Banios said he worked as both a second grade and a fifth grade teacher to give him practical experience in a range of elementary classes.

Traister updated the School Committee about the ability to use local parks in the fall and that he had been working with the town’s Park and Recreation Commission.

School Committee chairman Joe Heisler welcomed Traister, and reminded him of his predecessor Michael Plansky’s successes.

“He broke some new ground here,” Heisler said. “He increased the level of participation.”

MetroWest Health Foundation announces $329,000 in grants

June 14, 2013 11:24 AM

The MetroWest Health Foundation announced in a press release on Thursday that it approved $329,000 in grants to local organizations to improve the health of elders and adolescents, and to assess how some school districts are able to handle students' mental health needs.

Four school districts in Holliston, Framingham, Natick, and Needham will conduct mental health capacity assessments that will evaluate the procedures currently in place to identify, prevent and refer students to mental health treatment and intervention services. The schools will receive training from Boston’s Children’s Hospital researchers on how to complete the assessments, interpret the results and identify areas of improvement.

Mental health issues among students are an area of focus for the foundation. The foundation’s 2012 MetroWest Adolescent Health Survey found that one in five high school students reported symptoms of depression, and 5 percent of youth had attempted suicide in the past year.

“It’s clear from our health survey and from talking with school officials that more needs to be done to ensure that students have access to appropriate mental health services and supports,” said Martin Cohen, president of the foundation.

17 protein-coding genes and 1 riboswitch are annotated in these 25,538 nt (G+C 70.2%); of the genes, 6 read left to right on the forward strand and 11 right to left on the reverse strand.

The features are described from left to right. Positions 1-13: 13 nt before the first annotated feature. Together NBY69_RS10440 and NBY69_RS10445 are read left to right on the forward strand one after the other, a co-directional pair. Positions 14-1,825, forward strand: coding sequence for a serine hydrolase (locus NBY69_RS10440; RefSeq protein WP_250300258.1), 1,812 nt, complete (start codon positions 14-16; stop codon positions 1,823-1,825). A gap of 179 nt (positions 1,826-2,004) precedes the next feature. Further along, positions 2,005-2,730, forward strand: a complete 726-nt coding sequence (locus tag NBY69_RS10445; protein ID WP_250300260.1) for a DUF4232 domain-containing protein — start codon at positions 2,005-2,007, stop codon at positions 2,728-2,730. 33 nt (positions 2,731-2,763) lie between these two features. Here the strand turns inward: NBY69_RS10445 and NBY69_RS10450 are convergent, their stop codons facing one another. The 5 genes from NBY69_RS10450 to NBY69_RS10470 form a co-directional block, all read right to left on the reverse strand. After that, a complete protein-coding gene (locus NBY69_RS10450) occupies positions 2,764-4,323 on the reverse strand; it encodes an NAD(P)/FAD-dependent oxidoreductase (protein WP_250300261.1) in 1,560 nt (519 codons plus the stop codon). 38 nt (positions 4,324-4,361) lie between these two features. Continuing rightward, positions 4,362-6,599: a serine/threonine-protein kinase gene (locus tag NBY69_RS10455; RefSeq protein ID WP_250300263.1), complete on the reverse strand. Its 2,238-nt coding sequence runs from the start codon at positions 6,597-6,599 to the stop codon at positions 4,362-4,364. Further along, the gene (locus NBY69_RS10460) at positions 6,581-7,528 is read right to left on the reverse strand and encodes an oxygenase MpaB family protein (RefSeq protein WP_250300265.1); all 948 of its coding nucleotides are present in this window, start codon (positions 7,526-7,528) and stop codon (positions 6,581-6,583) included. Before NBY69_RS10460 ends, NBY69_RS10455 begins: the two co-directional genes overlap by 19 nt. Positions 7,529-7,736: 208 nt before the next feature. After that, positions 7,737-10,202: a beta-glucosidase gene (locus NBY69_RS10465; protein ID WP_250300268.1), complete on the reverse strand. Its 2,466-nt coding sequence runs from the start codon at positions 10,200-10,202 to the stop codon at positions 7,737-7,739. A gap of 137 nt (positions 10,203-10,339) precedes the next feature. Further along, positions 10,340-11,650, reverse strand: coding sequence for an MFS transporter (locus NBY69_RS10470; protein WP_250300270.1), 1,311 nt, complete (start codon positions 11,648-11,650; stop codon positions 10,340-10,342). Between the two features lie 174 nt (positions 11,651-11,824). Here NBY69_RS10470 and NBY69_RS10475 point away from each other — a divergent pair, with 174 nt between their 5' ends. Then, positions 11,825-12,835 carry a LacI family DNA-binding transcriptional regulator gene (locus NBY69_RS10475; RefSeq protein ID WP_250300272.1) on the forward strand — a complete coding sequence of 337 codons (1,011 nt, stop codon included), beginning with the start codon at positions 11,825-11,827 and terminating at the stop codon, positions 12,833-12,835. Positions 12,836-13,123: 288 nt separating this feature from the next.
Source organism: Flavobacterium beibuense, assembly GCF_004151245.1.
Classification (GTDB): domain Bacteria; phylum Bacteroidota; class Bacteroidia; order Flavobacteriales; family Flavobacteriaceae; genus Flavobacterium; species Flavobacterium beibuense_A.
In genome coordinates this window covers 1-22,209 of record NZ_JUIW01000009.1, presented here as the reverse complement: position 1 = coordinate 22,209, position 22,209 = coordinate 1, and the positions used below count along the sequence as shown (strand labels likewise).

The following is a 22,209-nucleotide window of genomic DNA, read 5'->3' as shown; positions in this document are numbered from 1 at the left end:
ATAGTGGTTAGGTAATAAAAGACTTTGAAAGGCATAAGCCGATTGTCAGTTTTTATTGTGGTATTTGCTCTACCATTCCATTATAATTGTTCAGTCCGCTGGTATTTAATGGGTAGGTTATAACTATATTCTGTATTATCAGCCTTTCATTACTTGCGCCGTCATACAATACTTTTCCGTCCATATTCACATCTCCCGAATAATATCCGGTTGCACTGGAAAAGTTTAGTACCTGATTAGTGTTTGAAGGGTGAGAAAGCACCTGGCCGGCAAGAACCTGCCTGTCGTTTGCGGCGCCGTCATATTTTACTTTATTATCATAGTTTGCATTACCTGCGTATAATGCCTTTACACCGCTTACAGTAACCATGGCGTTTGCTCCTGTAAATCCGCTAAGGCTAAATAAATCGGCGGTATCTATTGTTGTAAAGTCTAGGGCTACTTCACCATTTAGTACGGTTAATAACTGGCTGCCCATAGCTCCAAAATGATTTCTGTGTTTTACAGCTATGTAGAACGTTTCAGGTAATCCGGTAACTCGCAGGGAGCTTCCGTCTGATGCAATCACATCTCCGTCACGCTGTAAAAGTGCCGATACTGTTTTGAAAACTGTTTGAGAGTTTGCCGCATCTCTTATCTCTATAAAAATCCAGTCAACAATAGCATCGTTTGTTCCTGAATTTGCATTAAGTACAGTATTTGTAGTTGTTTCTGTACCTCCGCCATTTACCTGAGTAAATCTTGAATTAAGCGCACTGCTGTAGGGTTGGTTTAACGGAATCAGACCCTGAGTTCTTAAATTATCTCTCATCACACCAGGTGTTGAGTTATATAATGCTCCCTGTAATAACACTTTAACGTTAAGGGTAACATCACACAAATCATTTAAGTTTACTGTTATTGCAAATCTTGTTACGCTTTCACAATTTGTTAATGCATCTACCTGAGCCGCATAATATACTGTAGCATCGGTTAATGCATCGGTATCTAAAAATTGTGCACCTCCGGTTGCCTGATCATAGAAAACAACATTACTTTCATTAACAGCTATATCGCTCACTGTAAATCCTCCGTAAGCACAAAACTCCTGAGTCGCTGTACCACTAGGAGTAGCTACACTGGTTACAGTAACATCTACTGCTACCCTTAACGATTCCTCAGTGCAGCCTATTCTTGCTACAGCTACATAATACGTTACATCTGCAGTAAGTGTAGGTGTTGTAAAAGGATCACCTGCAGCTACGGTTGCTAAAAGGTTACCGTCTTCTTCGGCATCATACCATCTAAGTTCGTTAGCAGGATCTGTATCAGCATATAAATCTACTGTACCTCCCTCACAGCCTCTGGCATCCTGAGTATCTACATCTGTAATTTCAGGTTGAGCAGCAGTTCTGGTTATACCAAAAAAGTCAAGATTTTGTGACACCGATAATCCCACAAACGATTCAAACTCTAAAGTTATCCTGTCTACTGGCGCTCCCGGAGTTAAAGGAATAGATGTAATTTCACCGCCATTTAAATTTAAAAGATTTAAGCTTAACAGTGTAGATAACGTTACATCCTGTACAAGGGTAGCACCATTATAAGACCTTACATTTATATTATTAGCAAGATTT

In addition to the school mental health capacity assessments, the foundation’s board of trustees approved an additional 13 grants, including:

From the Framingham Union Grants Panel:

Framingham Public Schools – $25,000 grant to help adolescent boys obtain information and skills needed to build healthy relationships and prevent teen pregnancy.
Framingham State University – $10,000 grant to offer the Lifelong Learning Series Program, which provides social support and enrichment to older adults.
Jewish Family Service of MetroWest – $48,266 grant to train volunteers to assist elders with medical appointments.
New England Eye Institute - $6,000 grant to provide eyeglasses to low-income children.

From the Leonard Morse Grants Panel:

Natick Fire Department - $20,000 to train and certify Natick High School students in CPR, cardiac defibrillation and first aid.

Grants from the Distribution Committee:

Ashland Public Schools - $18,515 to reduce marijuana use among Ashland’s adolescents ages 10-19.
Franklin Council on Aging - $12,245 to offer in-home respite care relief for caregivers of elders in Franklin and Bellingham.